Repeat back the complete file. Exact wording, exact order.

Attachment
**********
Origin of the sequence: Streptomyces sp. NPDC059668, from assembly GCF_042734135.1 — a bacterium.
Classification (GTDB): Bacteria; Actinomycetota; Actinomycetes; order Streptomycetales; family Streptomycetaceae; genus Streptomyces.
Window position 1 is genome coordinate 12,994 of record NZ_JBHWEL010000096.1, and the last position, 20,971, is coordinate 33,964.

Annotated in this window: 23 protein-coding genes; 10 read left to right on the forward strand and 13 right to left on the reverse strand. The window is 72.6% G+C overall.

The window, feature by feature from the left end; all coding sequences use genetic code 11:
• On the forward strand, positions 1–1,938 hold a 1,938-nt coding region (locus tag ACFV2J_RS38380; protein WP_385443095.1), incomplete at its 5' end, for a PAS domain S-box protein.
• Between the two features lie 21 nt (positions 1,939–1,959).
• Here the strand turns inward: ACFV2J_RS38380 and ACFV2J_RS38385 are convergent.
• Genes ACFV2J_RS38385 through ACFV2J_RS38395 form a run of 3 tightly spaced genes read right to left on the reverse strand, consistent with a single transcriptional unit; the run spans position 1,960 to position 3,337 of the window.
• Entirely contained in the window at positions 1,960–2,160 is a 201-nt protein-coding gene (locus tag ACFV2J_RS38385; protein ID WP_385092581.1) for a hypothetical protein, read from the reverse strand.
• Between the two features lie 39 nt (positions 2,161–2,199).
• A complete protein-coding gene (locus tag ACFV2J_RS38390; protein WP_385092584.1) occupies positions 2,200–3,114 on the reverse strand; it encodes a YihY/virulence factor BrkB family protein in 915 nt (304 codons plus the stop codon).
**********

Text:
Origin of the sequence: Streptomyces sp. NPDC059668, from assembly GCF_042734135.1 — a bacterium.
Classification (GTDB): Bacteria; Actinomycetota; Actinomycetes; order Streptomycetales; family Streptomycetaceae; genus Streptomyces.
Window position 1 is genome coordinate 12,994 of record NZ_JBHWEL010000096.1, and the last position, 20,971, is coordinate 33,964.

Annotated in this window: 23 protein-coding genes; 10 read left to right on the forward strand and 13 right to left on the reverse strand. The window is 72.6% G+C overall.

The window, feature by feature from the left end; all coding sequences use genetic code 11:
• On the forward strand, positions 1–1,938 hold a 1,938-nt coding region (locus tag ACFV2J_RS38380; protein WP_385443095.1), incomplete at its 5' end, for a PAS domain S-box protein.
• Between the two features lie 21 nt (positions 1,939–1,959).
• Here the strand turns inward: ACFV2J_RS38380 and ACFV2J_RS38385 are convergent.
• Genes ACFV2J_RS38385 through ACFV2J_RS38395 form a run of 3 tightly spaced genes read right to left on the reverse strand, consistent with a single transcriptional unit; the run spans position 1,960 to position 3,337 of the window.
• Entirely contained in the window at positions 1,960–2,160 is a 201-nt protein-coding gene (locus tag ACFV2J_RS38385; protein ID WP_385092581.1) for a hypothetical protein, read from the reverse strand.
• Between the two features lie 39 nt (positions 2,161–2,199).
• A complete protein-coding gene (locus tag ACFV2J_RS38390; protein WP_385092584.1) occupies positions 2,200–3,114 on the reverse strand; it encodes a YihY/virulence factor BrkB family protein in 915 nt (304 codons plus the stop codon).